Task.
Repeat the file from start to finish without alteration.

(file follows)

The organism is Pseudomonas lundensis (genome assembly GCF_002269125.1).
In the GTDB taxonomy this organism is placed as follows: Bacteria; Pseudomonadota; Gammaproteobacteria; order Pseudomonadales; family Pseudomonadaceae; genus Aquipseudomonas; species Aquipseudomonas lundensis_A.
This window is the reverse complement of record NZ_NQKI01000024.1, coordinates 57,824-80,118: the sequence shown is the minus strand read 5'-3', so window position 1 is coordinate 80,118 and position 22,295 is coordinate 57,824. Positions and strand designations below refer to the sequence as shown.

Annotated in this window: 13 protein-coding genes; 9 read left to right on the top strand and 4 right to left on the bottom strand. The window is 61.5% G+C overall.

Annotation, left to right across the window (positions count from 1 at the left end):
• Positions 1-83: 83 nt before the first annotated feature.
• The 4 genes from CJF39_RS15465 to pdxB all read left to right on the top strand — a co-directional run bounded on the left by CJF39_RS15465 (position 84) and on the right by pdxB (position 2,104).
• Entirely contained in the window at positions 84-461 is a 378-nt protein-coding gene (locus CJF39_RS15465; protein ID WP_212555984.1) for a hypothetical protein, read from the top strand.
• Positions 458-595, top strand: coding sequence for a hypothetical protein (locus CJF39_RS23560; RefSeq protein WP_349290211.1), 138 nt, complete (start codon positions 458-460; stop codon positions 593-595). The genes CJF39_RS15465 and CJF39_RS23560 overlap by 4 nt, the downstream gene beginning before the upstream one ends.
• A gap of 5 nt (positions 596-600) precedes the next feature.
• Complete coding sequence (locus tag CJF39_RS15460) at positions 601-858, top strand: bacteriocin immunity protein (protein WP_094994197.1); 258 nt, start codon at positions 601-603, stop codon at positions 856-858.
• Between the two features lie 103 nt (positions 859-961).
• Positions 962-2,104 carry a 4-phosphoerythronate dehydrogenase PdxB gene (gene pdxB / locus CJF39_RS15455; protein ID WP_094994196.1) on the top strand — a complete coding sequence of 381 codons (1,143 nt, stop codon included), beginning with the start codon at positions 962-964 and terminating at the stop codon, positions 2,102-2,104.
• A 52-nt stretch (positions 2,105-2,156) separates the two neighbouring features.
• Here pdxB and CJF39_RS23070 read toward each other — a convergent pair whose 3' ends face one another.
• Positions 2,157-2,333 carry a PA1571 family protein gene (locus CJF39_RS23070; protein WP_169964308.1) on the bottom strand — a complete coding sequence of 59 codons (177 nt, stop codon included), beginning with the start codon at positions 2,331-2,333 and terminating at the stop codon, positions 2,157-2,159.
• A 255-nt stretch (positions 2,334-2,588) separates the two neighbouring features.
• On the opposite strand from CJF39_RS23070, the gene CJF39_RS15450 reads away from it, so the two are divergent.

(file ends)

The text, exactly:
The organism is Pseudomonas lundensis (genome assembly GCF_002269125.1).
In the GTDB taxonomy this organism is placed as follows: Bacteria; Pseudomonadota; Gammaproteobacteria; order Pseudomonadales; family Pseudomonadaceae; genus Aquipseudomonas; species Aquipseudomonas lundensis_A.
This window is the reverse complement of record NZ_NQKI01000024.1, coordinates 57,824-80,118: the sequence shown is the minus strand read 5'-3', so window position 1 is coordinate 80,118 and position 22,295 is coordinate 57,824. Positions and strand designations below refer to the sequence as shown.

Annotated in this window: 13 protein-coding genes; 9 read left to right on the top strand and 4 right to left on the bottom strand. The window is 61.5% G+C overall.

Annotation, left to right across the window (positions count from 1 at the left end):
• Positions 1-83: 83 nt before the first annotated feature.
• The 4 genes from CJF39_RS15465 to pdxB all read left to right on the top strand — a co-directional run bounded on the left by CJF39_RS15465 (position 84) and on the right by pdxB (position 2,104).
• Entirely contained in the window at positions 84-461 is a 378-nt protein-coding gene (locus CJF39_RS15465; protein ID WP_212555984.1) for a hypothetical protein, read from the top strand.
• Positions 458-595, top strand: coding sequence for a hypothetical protein (locus CJF39_RS23560; RefSeq protein WP_349290211.1), 138 nt, complete (start codon positions 458-460; stop codon positions 593-595). The genes CJF39_RS15465 and CJF39_RS23560 overlap by 4 nt, the downstream gene beginning before the upstream one ends.
• A gap of 5 nt (positions 596-600) precedes the next feature.
• Complete coding sequence (locus tag CJF39_RS15460) at positions 601-858, top strand: bacteriocin immunity protein (protein WP_094994197.1); 258 nt, start codon at positions 601-603, stop codon at positions 856-858.
• Between the two features lie 103 nt (positions 859-961).
• Positions 962-2,104 carry a 4-phosphoerythronate dehydrogenase PdxB gene (gene pdxB / locus CJF39_RS15455; protein ID WP_094994196.1) on the top strand — a complete coding sequence of 381 codons (1,143 nt, stop codon included), beginning with the start codon at positions 962-964 and terminating at the stop codon, positions 2,102-2,104.
• A 52-nt stretch (positions 2,105-2,156) separates the two neighbouring features.
• Here pdxB and CJF39_RS23070 read toward each other — a convergent pair whose 3' ends face one another.
• Positions 2,157-2,333 carry a PA1571 family protein gene (locus CJF39_RS23070; protein WP_169964308.1) on the bottom strand — a complete coding sequence of 59 codons (177 nt, stop codon included), beginning with the start codon at positions 2,331-2,333 and terminating at the stop codon, positions 2,157-2,159.
• A 255-nt stretch (positions 2,334-2,588) separates the two neighbouring features.
• On the opposite strand from CJF39_RS23070, the gene CJF39_RS15450 reads away from it, so the two are divergent.